Best Use for a Finger -- Being forced to log in to Mac OS X all the time is annoying, even when it serves a valuable security purpose. Wouldn't it be nice if your computer recognized you automatically? We're not there quite yet, but with Sony's oddly named Puppy Suite for Mac OS X Fingerprint Identification Unit, you will be able to log in to your Mac by touching your finger to a sensor. You train the software to recognize a specific finger (with up to nine backup fingers to work around burns and bandages) and from then on, touching your finger to the Fingerprint Identification Unit works just like typing your password. Sony is still working on getting Mac OS X to accept your fingerprint in place of requests for the administrator password; that's when I want to try it. The Puppy demoed well, recognizing the finger with which I had trained it and rejecting both my other fingers and the fingers of the Sony representative. It will cost $200 when it ships in March of 2003 from the North American distributor Pacific Software Publishing; those in other countries should contact Sony for local distributors. [ACE]
Second Best Use for that Finger -- A colleague commented that USB "keychain" storage (memory cards with USB plugs attached) have become the new floppy disk. The problem is that these tiny devices are easily lost, giving the finder access to your data. To keep your bytes safe, the DevDepot booth was selling the BioSlimDisk, a USB memory card with integrated fingerprint security. Your data can be accessed only after you press your finger on the device's sensor (you can configure up to six fingerprints). A 128 MB version costs $120, or you can get a 64 MB model for $100 from DevDepot's Web site. [JLC]
Best "Aha" Accessory -- MacAlly's iceStation is a simple, great idea for improving your laptop experience. It's a $20 plastic stand composed of a groove that sits on the desk and a sharply rising plane. You stick the front edge of your iBook or PowerBook into the groove and lean the bottom of the machine (the keyboard area) against the plane, so that it's almost vertical; now you open the screen so that it's completely vertical. The keyboard is now almost unusable, so you attach an external keyboard and mouse. This solves two problems discussed in Adam's recent article on laptop stands: the screen is raised to eye level, and the computer's footprint is greatly reduced so there's room on the desk for the external keyboard in front of it. My PowerBook G3 is my everyday desktop machine, and I dislike its keyboard, so I was galvanized by this potential solution to my problems. I instantly bought MacAlly's small and responsive iceKey keyboard, and tried to buy the iceStation - but it isn't shipping yet. Impatience, however, is the mother of invention: when I got home I found that a book stand from an office supply store works nearly as well for one-fifth the price. [MAN]
Clearing the Desk -- If you won't be replacing your desktop Mac with a 17-inch PowerBook G4 any time soon, but you need to reclaim some of your desk space nonetheless, take a look at Marathon Computer's DeskMount. It's an under-desk mounting kit for Power Macintosh G3 and G4 minitowers that suspends the machine securely under the desk, lets you open the side door to add memory while it's still mounted, and also lets you easily slide the machine out of the mount. Its price of $60 covers everything but the screws for your desk. [MHA]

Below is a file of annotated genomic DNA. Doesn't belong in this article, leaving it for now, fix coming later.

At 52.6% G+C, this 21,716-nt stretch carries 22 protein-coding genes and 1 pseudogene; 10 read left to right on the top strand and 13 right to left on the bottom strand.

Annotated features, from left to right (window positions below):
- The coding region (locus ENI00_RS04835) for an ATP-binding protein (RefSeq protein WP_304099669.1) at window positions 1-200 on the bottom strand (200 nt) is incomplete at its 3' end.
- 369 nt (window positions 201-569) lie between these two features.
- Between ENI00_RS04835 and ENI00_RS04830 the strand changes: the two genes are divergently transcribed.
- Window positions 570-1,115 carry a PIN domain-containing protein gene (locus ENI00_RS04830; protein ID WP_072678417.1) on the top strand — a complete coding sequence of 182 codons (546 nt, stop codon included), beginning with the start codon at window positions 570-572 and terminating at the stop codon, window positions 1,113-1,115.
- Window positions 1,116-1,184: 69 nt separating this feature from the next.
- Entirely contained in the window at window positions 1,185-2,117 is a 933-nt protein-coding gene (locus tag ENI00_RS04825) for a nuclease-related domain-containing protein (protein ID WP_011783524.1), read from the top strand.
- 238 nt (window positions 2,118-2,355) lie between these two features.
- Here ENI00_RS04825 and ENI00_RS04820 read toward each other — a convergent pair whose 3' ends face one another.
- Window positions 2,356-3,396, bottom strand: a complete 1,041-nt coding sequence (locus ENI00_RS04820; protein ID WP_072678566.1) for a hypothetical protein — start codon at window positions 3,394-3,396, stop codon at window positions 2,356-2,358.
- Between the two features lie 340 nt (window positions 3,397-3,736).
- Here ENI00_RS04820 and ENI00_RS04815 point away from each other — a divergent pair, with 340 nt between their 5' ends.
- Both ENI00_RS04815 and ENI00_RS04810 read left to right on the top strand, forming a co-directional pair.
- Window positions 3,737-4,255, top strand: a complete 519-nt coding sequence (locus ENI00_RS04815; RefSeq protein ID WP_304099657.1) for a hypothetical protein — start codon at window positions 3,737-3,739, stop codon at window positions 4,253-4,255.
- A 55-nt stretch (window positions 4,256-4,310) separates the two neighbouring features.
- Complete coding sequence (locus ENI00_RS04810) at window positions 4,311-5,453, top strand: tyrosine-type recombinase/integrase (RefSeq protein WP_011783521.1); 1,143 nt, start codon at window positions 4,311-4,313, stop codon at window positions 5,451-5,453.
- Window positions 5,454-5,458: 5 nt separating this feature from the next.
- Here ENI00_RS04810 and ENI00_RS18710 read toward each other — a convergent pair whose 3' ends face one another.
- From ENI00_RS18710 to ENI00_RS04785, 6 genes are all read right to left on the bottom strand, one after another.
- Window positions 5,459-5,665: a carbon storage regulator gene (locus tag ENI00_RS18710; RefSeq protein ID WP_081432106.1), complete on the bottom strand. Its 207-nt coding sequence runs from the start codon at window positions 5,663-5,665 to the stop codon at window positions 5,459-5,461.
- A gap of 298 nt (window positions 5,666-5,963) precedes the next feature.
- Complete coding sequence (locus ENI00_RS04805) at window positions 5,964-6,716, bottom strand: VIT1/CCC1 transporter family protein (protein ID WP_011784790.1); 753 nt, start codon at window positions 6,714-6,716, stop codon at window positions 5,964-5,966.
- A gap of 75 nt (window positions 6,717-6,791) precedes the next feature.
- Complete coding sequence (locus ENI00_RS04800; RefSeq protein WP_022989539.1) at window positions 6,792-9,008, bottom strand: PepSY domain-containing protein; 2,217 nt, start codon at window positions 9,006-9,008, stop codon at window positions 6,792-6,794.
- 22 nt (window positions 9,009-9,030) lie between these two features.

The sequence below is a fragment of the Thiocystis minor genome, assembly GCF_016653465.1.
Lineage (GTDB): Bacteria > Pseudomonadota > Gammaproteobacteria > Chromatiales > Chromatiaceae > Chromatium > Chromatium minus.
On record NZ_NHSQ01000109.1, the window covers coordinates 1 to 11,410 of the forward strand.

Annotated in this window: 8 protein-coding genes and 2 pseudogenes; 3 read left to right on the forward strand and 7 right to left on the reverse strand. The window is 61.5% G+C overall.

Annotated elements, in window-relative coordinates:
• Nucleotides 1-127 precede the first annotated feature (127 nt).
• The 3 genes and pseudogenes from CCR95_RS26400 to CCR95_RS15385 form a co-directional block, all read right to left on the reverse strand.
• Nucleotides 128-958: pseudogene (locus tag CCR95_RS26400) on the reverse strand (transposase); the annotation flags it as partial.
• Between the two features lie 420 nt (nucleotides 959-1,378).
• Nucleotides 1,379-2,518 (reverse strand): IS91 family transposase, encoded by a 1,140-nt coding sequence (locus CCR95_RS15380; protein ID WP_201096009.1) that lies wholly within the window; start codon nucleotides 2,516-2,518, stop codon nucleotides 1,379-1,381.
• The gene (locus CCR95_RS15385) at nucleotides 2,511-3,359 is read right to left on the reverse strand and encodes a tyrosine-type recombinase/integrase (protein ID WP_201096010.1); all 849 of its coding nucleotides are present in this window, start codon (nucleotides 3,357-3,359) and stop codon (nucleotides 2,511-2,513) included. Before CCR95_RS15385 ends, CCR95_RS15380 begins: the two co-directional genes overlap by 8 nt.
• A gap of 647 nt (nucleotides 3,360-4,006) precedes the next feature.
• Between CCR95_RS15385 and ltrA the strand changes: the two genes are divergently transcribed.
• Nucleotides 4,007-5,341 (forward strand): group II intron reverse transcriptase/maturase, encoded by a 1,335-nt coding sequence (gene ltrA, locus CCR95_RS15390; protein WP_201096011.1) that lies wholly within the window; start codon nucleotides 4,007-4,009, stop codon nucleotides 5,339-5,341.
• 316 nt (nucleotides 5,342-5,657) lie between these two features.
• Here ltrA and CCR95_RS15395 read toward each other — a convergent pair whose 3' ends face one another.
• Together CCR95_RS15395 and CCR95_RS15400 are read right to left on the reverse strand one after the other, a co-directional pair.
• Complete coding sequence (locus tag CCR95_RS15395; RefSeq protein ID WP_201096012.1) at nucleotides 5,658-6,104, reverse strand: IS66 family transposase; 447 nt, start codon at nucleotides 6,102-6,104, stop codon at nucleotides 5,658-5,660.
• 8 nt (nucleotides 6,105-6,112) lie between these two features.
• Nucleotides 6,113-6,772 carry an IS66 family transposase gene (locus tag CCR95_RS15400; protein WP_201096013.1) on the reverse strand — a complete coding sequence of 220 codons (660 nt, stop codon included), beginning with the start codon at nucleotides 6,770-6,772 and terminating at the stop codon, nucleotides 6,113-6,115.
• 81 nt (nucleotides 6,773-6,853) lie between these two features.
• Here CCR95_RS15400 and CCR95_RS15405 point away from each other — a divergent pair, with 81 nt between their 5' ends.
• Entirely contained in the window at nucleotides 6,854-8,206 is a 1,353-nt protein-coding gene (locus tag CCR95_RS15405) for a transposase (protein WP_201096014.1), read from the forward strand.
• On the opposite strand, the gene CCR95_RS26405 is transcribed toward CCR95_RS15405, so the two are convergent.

Best New Click -- Adesso has impressed us before with its keyboard and mouse offerings, but we're tickled by the new way of clicking introduced with the PowerScroll Optical Mouse. Available in black or white, this $40 mouse can be rocked to one side or the other to click or right-click. The scroll wheel is great for scrolling through long documents or Web pages and serves as a third button. [MHA]
Sitting on the Dock of the Drive -- WiebeTech's DriveDock family takes home the award for smallest hard drive by eliminating that pesky case and even sometimes the power supply. The DriveDocks are tiny FireWire bridge controllers for standard IDE hard drives that just plug into the back of a bare drive, providing a FireWire connector, and if necessary, a power connector. The $140 FireWire DriveDock works with 3.5-inch drives, as does the $160 Super DriveDock, but the Super DriveDock powers most drives from the FireWire bus instead of requiring an external power adapter. There's also the $140 FireWire Notebook DriveDock, which works with 2.5-inch laptop drives and doesn't require external power. Finally, for specialized recovery situations, the $300 Forensic DriveDock works with 3.5-inch disks but doesn't allow writes to the disk. [ACE]
Hearing from your iPod -- We saw lots of third-party accessories for Apple's iPod, and there are of course thousands of earphones and headphones on the market (many of which Dan Frakes covered in "Music to Your Ears: 2002" in TidBITS-658). MacAlly's Noise Reduction Headphones ($70) and Retractable Earphones ($20) are iPod-white, attractively designed, and attractively priced. The noise reduction headphones work as well as my Aiwa set and come with an airline adapter so you can listen to the in-flight movie without paying the $5 "entertainment charge." The retractable earphones have a small, coiled stretch of cable that connects to an iPod, then the holder stays in your pocket while the earbuds sit in your ears. [MHA]